The role of education and enforcement in ensuring compliance with a law or policy has been debated for more than a century now. Some argue in favor of stronger enforcement, while others advocate education and increased awareness. We reopen this debate in the context of security circumvention by employees, which is currently a leading cause of security and privacy breaches. Drawing from prior literature in information systems, we develop a microeconomic framework that captures employees' circumventing behavior in the face of security controls. This allows us to obtain interesting insights that have implications for how an organization should employ anti-circumvention approaches. First, education and enforcement work better in combination, and not in isolation. Second, there could be motivations to tolerate security circumvention to an extent, even when neither education nor enforcement is particularly costly. Finally, depending on the context, education and enforcement may be strategic complements or substitutes — in some situations, organizations need to invest in both simultaneously, while in others, they ought to emphasize only the cheaper of the two options.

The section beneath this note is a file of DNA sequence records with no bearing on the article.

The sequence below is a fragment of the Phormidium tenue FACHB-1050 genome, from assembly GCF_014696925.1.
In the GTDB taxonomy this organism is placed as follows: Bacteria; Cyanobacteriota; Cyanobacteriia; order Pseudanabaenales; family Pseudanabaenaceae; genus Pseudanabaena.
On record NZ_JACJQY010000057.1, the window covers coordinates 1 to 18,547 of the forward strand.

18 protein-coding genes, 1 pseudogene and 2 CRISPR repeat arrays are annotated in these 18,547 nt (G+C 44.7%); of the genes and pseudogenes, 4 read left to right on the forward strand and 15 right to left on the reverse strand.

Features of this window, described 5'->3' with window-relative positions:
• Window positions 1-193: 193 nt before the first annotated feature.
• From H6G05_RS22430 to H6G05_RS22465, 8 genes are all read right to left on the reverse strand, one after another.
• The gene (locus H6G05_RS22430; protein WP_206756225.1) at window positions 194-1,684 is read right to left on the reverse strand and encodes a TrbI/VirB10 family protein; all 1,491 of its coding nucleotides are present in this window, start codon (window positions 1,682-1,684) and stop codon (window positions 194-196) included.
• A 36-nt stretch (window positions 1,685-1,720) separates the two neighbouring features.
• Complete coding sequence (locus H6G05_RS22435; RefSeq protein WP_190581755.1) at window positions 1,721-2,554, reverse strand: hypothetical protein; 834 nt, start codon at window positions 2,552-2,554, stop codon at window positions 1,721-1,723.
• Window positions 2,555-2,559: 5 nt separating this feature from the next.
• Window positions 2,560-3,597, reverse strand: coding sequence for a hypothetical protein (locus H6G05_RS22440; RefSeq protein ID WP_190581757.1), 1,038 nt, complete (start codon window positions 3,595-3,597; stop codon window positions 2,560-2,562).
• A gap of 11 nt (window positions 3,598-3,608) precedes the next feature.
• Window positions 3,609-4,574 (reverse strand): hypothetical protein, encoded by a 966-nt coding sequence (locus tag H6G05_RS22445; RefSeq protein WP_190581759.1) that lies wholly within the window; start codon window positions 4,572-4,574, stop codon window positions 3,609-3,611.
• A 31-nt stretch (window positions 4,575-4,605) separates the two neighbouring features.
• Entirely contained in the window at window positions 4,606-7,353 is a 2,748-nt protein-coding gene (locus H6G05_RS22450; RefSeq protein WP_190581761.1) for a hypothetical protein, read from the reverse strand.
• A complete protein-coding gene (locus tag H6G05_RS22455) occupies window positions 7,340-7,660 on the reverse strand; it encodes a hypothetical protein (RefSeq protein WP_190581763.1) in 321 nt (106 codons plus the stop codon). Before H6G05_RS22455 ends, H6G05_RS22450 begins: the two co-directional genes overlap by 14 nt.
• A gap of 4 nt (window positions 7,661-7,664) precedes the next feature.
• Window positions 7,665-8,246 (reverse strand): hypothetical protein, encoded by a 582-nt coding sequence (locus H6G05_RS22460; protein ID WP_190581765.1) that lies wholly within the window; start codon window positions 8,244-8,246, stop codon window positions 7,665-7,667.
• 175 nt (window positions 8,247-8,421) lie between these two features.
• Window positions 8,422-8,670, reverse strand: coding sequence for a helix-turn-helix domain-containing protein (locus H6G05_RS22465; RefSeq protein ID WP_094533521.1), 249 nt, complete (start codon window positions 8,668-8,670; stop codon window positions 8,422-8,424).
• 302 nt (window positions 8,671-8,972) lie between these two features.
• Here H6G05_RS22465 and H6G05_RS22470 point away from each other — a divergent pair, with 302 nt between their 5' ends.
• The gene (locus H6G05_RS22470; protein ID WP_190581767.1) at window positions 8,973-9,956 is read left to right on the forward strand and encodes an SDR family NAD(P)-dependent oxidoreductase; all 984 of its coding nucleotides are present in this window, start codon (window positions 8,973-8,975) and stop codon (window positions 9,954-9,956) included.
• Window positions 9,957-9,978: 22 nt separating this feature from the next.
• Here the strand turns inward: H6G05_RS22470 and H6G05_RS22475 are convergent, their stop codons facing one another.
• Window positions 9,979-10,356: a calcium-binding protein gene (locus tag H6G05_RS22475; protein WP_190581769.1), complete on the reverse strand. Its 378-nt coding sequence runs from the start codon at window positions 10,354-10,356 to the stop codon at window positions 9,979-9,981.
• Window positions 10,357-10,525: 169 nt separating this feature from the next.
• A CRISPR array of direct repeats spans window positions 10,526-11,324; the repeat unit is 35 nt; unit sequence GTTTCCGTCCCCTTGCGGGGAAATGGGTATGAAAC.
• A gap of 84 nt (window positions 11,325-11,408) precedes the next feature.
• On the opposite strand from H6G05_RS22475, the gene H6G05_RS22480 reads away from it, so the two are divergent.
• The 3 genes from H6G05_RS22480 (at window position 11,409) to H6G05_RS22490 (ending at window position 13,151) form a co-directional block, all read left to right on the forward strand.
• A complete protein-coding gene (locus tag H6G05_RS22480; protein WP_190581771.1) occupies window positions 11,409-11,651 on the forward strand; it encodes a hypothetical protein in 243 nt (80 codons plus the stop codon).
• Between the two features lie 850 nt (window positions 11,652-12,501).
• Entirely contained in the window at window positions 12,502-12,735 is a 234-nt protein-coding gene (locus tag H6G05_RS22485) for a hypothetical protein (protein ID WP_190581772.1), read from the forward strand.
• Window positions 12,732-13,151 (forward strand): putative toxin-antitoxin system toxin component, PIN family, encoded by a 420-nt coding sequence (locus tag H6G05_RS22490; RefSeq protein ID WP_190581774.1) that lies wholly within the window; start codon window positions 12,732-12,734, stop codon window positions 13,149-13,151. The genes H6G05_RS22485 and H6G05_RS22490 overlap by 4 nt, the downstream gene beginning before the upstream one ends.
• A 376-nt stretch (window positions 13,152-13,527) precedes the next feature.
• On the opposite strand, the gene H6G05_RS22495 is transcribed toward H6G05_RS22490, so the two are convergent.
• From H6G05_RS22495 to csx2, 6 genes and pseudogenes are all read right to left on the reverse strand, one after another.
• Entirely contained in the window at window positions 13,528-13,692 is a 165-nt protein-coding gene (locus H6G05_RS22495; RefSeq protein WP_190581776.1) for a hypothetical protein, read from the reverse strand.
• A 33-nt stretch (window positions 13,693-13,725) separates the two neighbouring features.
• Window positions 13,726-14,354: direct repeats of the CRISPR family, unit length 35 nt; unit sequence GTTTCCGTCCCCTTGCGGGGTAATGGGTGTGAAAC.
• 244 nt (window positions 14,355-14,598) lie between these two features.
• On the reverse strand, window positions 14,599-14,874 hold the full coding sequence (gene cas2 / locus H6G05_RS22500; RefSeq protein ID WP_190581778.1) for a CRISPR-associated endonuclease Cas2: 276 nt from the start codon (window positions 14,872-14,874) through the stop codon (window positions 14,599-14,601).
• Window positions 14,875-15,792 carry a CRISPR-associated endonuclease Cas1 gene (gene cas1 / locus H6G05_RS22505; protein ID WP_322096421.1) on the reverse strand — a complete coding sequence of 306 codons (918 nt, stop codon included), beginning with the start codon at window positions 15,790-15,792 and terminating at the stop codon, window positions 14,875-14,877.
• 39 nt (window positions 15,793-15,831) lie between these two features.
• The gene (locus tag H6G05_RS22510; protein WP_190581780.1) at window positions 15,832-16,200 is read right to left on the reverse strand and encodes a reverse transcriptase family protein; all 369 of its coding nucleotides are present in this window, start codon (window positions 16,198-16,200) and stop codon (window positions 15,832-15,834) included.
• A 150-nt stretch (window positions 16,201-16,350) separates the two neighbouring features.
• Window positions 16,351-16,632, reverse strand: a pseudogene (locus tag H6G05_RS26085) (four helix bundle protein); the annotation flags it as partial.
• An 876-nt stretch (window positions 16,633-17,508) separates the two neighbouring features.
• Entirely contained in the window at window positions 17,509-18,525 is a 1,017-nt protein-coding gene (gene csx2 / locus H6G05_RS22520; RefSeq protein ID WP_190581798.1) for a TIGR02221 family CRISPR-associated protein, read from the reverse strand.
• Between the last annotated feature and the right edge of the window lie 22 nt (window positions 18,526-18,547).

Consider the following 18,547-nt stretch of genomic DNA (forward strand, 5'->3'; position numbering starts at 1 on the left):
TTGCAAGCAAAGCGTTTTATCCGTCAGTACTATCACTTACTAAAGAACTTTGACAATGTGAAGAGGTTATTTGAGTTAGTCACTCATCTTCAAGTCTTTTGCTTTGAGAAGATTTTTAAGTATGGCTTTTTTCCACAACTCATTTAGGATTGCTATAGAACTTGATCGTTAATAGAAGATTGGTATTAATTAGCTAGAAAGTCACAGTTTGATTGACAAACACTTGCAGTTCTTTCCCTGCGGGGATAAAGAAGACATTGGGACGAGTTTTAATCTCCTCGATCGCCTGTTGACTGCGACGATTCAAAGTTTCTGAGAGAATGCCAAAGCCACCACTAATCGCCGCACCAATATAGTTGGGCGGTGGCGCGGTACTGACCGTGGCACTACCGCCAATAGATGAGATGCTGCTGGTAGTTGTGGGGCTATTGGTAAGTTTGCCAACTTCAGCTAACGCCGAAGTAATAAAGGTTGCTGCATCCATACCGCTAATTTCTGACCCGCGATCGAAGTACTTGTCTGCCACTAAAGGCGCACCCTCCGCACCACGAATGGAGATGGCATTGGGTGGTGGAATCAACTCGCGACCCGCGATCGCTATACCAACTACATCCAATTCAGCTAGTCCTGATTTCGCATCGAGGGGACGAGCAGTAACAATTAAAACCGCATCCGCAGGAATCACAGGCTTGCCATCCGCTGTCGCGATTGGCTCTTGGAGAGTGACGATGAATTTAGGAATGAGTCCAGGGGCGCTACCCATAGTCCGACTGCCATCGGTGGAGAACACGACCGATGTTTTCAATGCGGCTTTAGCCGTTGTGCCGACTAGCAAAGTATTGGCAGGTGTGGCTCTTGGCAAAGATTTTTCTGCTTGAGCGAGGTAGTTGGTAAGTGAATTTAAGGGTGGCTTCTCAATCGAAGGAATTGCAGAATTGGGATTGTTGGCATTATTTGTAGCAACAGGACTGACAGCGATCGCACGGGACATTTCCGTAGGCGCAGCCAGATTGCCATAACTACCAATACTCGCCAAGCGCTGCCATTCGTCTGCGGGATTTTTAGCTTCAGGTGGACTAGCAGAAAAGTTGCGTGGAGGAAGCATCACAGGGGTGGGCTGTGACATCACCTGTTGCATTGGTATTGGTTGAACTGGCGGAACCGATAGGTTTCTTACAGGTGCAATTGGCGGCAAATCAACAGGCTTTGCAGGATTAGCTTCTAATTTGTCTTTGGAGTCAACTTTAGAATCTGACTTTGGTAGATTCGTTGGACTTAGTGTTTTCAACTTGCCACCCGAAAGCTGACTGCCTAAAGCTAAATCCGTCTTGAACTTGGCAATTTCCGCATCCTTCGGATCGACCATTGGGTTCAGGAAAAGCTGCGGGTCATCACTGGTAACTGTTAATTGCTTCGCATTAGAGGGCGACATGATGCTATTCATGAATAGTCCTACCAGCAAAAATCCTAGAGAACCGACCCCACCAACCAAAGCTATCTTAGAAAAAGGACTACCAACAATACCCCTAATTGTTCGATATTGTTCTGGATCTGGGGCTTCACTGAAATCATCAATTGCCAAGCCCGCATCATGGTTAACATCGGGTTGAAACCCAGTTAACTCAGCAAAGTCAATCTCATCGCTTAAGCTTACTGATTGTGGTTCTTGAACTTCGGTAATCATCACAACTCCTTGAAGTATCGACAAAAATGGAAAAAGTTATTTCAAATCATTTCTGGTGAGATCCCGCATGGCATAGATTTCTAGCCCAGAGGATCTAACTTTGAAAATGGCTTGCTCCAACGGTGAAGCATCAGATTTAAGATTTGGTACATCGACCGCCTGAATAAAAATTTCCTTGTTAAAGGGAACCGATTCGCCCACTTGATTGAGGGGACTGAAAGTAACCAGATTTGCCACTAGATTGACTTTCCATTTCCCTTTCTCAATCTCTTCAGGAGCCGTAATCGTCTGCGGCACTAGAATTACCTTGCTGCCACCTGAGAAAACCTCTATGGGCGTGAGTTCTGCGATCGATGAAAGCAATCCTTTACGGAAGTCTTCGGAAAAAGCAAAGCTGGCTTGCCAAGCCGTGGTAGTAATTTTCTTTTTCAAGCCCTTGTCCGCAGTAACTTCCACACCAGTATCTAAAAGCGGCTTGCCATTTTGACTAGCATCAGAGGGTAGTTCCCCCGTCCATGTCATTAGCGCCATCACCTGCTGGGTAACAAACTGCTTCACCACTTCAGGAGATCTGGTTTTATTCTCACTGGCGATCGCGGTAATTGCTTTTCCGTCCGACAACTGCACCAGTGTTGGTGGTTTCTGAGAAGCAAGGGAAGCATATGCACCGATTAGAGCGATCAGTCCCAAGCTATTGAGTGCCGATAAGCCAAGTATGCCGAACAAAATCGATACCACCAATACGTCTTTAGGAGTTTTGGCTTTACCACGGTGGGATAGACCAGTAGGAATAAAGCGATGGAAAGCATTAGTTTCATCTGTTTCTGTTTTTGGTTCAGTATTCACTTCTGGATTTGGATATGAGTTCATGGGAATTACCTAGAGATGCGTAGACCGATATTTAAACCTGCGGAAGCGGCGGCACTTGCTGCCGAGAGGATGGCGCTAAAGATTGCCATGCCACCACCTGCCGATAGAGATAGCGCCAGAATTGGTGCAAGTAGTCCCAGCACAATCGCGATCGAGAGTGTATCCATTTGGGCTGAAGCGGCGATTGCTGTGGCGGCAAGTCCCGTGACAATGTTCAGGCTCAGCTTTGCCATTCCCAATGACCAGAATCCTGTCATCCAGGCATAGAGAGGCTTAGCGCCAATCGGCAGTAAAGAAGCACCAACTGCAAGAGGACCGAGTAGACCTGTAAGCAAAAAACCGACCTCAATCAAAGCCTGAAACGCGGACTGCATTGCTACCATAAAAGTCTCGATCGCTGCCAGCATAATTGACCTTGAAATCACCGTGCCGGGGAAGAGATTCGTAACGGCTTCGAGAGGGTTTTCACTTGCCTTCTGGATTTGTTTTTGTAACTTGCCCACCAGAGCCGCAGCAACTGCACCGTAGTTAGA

|Original language||English (US)|
|Number of pages||40|
|State||Published - Mar 6 2018|
- economics of IS